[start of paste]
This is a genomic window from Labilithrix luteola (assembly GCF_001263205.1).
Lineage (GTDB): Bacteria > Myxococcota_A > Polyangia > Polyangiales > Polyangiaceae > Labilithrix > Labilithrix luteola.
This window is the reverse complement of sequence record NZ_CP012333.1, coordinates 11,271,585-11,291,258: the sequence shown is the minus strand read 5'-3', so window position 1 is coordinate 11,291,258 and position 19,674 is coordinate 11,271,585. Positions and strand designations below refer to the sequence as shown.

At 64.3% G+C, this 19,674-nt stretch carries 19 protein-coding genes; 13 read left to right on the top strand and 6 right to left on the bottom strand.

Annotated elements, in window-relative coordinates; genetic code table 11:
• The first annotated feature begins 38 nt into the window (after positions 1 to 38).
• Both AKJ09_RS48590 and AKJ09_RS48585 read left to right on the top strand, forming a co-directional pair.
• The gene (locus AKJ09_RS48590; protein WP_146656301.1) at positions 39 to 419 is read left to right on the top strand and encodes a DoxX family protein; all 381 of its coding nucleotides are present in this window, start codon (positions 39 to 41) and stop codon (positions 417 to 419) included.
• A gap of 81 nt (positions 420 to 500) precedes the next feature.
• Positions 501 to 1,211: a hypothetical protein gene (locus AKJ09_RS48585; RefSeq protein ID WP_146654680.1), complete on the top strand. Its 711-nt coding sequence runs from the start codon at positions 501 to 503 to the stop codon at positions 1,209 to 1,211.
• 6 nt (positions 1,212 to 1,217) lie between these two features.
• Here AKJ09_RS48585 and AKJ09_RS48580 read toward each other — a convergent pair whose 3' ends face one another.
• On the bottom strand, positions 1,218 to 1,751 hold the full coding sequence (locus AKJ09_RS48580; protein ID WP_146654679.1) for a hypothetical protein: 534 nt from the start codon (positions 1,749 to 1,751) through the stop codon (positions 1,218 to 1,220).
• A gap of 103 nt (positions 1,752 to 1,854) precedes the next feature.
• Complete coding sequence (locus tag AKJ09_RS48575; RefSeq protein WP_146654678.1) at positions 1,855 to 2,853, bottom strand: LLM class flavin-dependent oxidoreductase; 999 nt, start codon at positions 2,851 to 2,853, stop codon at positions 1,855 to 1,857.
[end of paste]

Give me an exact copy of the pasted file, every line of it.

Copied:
This is a genomic window from Labilithrix luteola (assembly GCF_001263205.1).
Lineage (GTDB): Bacteria > Myxococcota_A > Polyangia > Polyangiales > Polyangiaceae > Labilithrix > Labilithrix luteola.
This window is the reverse complement of sequence record NZ_CP012333.1, coordinates 11,271,585-11,291,258: the sequence shown is the minus strand read 5'-3', so window position 1 is coordinate 11,291,258 and position 19,674 is coordinate 11,271,585. Positions and strand designations below refer to the sequence as shown.

At 64.3% G+C, this 19,674-nt stretch carries 19 protein-coding genes; 13 read left to right on the top strand and 6 right to left on the bottom strand.

Annotated elements, in window-relative coordinates; genetic code table 11:
• The first annotated feature begins 38 nt into the window (after positions 1 to 38).
• Both AKJ09_RS48590 and AKJ09_RS48585 read left to right on the top strand, forming a co-directional pair.
• The gene (locus AKJ09_RS48590; protein WP_146656301.1) at positions 39 to 419 is read left to right on the top strand and encodes a DoxX family protein; all 381 of its coding nucleotides are present in this window, start codon (positions 39 to 41) and stop codon (positions 417 to 419) included.
• A gap of 81 nt (positions 420 to 500) precedes the next feature.
• Positions 501 to 1,211: a hypothetical protein gene (locus AKJ09_RS48585; RefSeq protein ID WP_146654680.1), complete on the top strand. Its 711-nt coding sequence runs from the start codon at positions 501 to 503 to the stop codon at positions 1,209 to 1,211.
• 6 nt (positions 1,212 to 1,217) lie between these two features.
• Here AKJ09_RS48585 and AKJ09_RS48580 read toward each other — a convergent pair whose 3' ends face one another.
• On the bottom strand, positions 1,218 to 1,751 hold the full coding sequence (locus AKJ09_RS48580; protein ID WP_146654679.1) for a hypothetical protein: 534 nt from the start codon (positions 1,749 to 1,751) through the stop codon (positions 1,218 to 1,220).
• A gap of 103 nt (positions 1,752 to 1,854) precedes the next feature.
• Complete coding sequence (locus tag AKJ09_RS48575; RefSeq protein WP_146654678.1) at positions 1,855 to 2,853, bottom strand: LLM class flavin-dependent oxidoreductase; 999 nt, start codon at positions 2,851 to 2,853, stop codon at positions 1,855 to 1,857.